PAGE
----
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« Reply #5: June 03, 2010, 06:38:18 pm »

It's an east-facing window and I'm in sunny California farm country, so they'd probably get some direct sunlight a good 4-5 hours a day in the summer and 2-3 in the winter, plus indirect sunlight for several hours as well. (My other windows are blocked by trees or shaded by a built-in overhang, so this one's really the only place for good sunlight.)

Well, I say give it a go, but don't expect great performance in that location (unless you keep your house fairly warm, which can sometimes make up for low light conditions).  Let us know how it goes.  I'm sure you'll be able to do a lot more in your sunny clime than I can in my rainy one.  Wink

Brina
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Siya
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« Reply #6: June 03, 2010, 09:42:42 pm »

Well, I say give it a go, but don't expect great performance in that location (unless you keep your house fairly warm, which can sometimes make up for low light conditions).  Let us know how it goes.  I'm sure you'll be able to do a lot more in your sunny clime than I can in my rainy one.  Wink

Brina

Well, it gets around 105F here in the summer and I have a window a/c that is too expensive to run more than the hottest couple hours a day, so warm I can do. lol. I'll give it a go and see how it works. If it doesn't work, I'll just give them away or something.

I might try the cage thing, but getting cat-safe herbs would just be easier. Smiley I'll definitely keep the suggestion in mind if they are getting into them too often, though.
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« Reply #7: June 04, 2010, 06:22:32 pm »

Well, it gets around 105F here in the summer and I have a window a/c that is too expensive to run more than the hottest couple hours a day, so warm I can do. lol. I'll give it a go and see how it works. If it doesn't work, I'll just give them away or something.

I might try the cage thing, but getting cat-safe herbs would just be easier. Smiley I'll definitely keep the suggestion in mind if they are getting into them too often, though.

It would also prevent kitties from knocking things over as they nibble. You could try growing cat grass or catnip for them, so they leave the people-herbs alone.
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« Reply #8: June 04, 2010, 09:50:25 pm »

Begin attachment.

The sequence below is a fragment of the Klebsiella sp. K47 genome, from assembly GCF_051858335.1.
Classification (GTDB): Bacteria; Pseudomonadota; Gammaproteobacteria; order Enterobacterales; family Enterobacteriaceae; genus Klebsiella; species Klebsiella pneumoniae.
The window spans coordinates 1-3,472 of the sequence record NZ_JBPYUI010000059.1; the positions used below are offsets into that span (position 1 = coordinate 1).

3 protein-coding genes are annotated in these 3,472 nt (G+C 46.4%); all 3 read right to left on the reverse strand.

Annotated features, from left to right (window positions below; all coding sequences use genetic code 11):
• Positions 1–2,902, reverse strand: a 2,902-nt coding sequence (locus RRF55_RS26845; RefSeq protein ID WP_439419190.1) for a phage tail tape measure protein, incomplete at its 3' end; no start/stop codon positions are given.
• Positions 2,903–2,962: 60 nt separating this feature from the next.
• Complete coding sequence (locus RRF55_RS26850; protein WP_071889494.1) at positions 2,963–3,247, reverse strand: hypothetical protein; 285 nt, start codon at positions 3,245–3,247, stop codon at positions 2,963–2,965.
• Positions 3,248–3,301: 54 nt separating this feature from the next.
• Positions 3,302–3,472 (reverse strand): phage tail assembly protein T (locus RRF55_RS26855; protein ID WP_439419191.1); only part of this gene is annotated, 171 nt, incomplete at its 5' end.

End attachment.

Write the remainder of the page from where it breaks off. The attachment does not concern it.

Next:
It would also prevent kitties from knocking things over as they nibble. You could try growing cat grass or catnip for them, so they leave the people-herbs alone.

Cat grass/nip was my first plan, but the vet nixed it. Sad (One of my kitties has IBD, and is on a very limited diet. I just don't want to risk her getting anything worse than an upset stomach should she munch a plant while I'm out one day.)
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« Reply #9: July 12, 2010, 04:28:32 am »

I am thinking about getting a little kitchen herb garden going on my windowsill. I don't cook much, so they don't need to be tasty to eat — I'd mostly be drying them and sewing them into pillows and sachets and other crafty stuff — and I have two cats, one of whom will try almost everything (including several chunks of my shower curtain once) just to see what it tastes like, so I absolutely cannot risk growing anything poisonous to cats. All the places they can't get to are already full of amaryllis.

Do any of you have suggestions for yummy-smelling, reasonably sized (maybe around 12-15 inches at the tallest?) herbs that would do well in a window? The only one I have on the list so far is peppermint. Most of the other stuff I can think of would grow too big, I think, like lavender or rosemary, although I guess I could maybe keep them clipped back? Herbs that can be used in common spells (protection or health stuff mostly) would be a bonus, too.

Thank you!

My cats are around my herb box, and they leave them alone.  Most herbs that are safe for people are also safe for kitties, but I always double check to make sure.  This site has some helpful info:
http://cat-care.suite101.com/article.cfm/plants_that_are_safe_for_cats